Trois 3: The Escort (2004)    0 Stars

“In debt. In danger. In deep.”


Director: Skav One (Sylvain White)

Cast: Brian White, Patrice Fisher, Reagan Gomez-Preston

Synopsis: When a hip-hop promoter is bailed out of a hefty debt by a club owner, he becomes one of her call boys and nearly loses his life in the process.




Trois 3: The Escort is a fairly ordinary urban thriller/drama with unfortunate artistic aspirations that perpetually draw the viewer’s attention toward the directing and editing pyrotechnics instead of the events taking place on the screen. Brian White plays Trent, an aspiring concert promoter who gets himself into debt to gangster Benny Grier (Isaiah Washington) when his act fails to show at a sell-out gig. Trent’s debt to Bennie is bought by Kyria (Patrice Fisher), nightclub owner and madam, who not only sets Trent to work as a high-class gigolo but also welcomes him into her bed. Things start to go wrong, however, when Trent falls for Lena (Reagan Gomez-Preston), another member of Kyria’s ‘stable.’

There’s not much originality in Gregory Ramon Anderson’s story, but the acting is solid and the direction, for all its pretentiousness, suggests that Sylvain White has at least put a lot of thought and effort into the project. Trouble with a story like this is that it paints too rosy a picture of life as a male escort. Now, I’m no expert on the profession but I really can’t believe that a gigolo’s client list will be comprised entirely of the hot and sassy types that Trent services in this film. No way would these girls have to resort to paying a man for sex. I would expect at least a few of the women to be at probably thirty years older than the ones we see, and at least four stone heavier. I’d also expect a few of them to be men. And aren’t there some double standards at work here? If the roles were reversed, and Trent was a young woman sucked into prostitution, the clients would be depicted as seedy, middle-aged men with few redeeming features. Also, the profession here is painted as a kind of psychologist-cum-emotional consultant role, which is quite frankly ludicrous. Not exactly important points, admittedly, but when you’re aiming for that gritty urban style it’s always a good idea to keep it realistic.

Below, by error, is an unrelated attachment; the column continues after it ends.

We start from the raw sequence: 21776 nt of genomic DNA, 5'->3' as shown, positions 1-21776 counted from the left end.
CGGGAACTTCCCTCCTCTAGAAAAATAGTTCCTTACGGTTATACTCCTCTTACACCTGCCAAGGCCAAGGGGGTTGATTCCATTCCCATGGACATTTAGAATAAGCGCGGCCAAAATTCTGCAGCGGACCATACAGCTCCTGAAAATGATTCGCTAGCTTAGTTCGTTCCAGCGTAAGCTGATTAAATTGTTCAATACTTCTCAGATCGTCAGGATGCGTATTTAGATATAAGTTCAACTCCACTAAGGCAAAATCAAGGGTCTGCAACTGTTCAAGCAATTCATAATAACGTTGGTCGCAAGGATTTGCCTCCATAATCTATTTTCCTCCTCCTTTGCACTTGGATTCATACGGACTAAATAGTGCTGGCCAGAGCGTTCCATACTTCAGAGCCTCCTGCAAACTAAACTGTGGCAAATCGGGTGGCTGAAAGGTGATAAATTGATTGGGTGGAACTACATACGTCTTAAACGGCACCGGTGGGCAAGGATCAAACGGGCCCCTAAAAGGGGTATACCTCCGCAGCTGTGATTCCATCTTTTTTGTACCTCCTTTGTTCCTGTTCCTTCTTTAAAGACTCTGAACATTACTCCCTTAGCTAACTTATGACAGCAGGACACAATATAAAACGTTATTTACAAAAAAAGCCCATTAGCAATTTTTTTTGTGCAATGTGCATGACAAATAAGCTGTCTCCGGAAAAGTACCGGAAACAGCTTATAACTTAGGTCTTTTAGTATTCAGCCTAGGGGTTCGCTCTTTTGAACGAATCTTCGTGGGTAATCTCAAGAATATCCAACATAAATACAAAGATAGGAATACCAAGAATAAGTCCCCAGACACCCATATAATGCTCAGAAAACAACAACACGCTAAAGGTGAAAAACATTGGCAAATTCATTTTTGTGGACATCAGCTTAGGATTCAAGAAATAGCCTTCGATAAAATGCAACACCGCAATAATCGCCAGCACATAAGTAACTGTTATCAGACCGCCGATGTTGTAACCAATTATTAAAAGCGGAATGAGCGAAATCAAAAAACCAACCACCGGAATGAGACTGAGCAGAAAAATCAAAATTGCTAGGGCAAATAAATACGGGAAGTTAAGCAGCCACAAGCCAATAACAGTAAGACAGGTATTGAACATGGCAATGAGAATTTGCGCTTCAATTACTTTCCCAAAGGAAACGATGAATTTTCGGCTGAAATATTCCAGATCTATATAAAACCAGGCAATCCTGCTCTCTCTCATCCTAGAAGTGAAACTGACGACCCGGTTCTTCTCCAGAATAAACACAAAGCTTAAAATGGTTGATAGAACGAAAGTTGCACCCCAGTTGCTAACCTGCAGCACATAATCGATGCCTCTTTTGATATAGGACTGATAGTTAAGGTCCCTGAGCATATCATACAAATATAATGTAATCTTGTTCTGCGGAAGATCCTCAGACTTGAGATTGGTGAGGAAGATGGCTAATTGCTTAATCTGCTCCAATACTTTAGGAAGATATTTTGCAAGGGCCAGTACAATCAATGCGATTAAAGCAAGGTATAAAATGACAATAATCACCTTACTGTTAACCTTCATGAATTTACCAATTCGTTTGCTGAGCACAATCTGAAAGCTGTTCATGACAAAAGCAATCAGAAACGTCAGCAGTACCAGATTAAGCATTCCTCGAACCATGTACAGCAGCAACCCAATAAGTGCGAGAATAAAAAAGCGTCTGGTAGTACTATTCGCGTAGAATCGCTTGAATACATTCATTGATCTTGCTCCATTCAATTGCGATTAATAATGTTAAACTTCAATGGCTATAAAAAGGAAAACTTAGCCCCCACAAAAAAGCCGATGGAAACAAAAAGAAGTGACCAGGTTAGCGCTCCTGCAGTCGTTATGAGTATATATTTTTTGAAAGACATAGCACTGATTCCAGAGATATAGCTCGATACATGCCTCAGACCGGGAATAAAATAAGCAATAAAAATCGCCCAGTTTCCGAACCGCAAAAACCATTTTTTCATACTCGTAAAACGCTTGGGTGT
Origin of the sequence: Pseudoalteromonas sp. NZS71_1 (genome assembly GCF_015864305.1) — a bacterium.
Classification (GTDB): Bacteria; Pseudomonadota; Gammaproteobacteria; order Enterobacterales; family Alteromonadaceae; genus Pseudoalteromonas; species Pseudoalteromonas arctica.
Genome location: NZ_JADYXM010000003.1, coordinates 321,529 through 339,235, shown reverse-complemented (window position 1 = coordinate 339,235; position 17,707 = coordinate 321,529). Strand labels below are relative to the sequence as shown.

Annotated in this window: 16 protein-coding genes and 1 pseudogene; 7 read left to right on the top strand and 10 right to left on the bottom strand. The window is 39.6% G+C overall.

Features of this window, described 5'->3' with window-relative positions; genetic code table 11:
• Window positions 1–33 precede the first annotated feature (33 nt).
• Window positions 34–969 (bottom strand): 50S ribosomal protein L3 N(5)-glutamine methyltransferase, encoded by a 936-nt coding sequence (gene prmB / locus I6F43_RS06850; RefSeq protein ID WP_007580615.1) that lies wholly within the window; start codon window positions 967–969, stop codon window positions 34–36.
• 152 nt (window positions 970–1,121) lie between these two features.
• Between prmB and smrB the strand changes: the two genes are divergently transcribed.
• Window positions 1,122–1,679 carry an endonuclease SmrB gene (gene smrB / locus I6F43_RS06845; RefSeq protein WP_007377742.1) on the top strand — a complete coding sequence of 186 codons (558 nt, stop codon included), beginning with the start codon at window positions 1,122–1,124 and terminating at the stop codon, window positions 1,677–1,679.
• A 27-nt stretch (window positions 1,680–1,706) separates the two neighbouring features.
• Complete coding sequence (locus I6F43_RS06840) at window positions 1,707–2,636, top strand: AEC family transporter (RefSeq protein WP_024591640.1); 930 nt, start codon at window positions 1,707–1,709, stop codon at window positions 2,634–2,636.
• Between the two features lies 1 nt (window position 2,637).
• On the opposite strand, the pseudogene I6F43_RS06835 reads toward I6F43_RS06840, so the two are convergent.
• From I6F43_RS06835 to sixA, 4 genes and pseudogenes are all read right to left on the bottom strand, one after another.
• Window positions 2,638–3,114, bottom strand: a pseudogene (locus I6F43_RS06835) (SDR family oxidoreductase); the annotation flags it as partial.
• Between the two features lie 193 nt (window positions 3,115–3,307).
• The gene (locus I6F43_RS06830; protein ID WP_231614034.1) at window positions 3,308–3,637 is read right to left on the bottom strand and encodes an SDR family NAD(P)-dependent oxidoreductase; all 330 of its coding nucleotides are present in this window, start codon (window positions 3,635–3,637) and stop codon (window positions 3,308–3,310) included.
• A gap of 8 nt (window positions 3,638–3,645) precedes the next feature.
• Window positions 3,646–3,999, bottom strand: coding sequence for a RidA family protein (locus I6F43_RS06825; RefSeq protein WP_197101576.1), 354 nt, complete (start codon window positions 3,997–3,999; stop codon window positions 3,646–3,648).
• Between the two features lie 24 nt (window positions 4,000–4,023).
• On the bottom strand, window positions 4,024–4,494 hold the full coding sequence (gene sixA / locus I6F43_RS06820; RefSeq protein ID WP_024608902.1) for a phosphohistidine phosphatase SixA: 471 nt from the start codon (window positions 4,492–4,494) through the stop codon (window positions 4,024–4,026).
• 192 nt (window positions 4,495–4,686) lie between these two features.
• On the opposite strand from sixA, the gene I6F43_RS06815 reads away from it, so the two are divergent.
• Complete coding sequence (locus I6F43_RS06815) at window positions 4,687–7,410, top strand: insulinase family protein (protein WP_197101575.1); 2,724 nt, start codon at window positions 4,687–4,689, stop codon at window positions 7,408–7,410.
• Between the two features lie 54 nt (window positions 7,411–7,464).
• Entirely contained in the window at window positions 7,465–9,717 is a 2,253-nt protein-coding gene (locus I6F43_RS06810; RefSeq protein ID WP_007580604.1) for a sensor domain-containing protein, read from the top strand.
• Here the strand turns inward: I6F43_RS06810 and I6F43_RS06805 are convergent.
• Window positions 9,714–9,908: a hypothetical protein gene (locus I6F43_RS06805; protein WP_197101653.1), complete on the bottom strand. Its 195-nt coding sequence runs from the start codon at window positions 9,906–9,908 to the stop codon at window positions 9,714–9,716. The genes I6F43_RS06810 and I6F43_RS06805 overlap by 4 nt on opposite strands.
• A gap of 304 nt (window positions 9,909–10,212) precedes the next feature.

The areas of conflict in this film are pretty obvious within the first fifteen minutes — and there’s nothing really wrong with that, but it does mean that the story tends to plod a little at times. Patrice Fisher makes an agreeably calculating femme fatale and has the potential to go further if she picks her roles with care, but Brian White, while delivering an acceptable performance, doesn’t really possess the level of presence necessary to carry a film. Reagan Gomez-Preston is also convincing as Trent’s love interest, a call girl with artistic ambitions, and it’s a shame that Isaiah Washington has so little screen time as his work is good. Strangely enough, having mentioned the predictability of the plot, Anderson throws in a totally unexpected twist in the last five minutes that surprises, even though it fails to convince and is totally unnecessary. The film was over — why prolong it for another five minutes for the sake of jumping onto the ‘twist ending’ bandwagon?

Finally, on a positive note, given the subject matter of the material, White and co. are to be commended for resisting the temptation of straying toward the exploitative. There’s nudity, to be sure, but we’re not bombarded with it and, in this area at least, the film has got it right.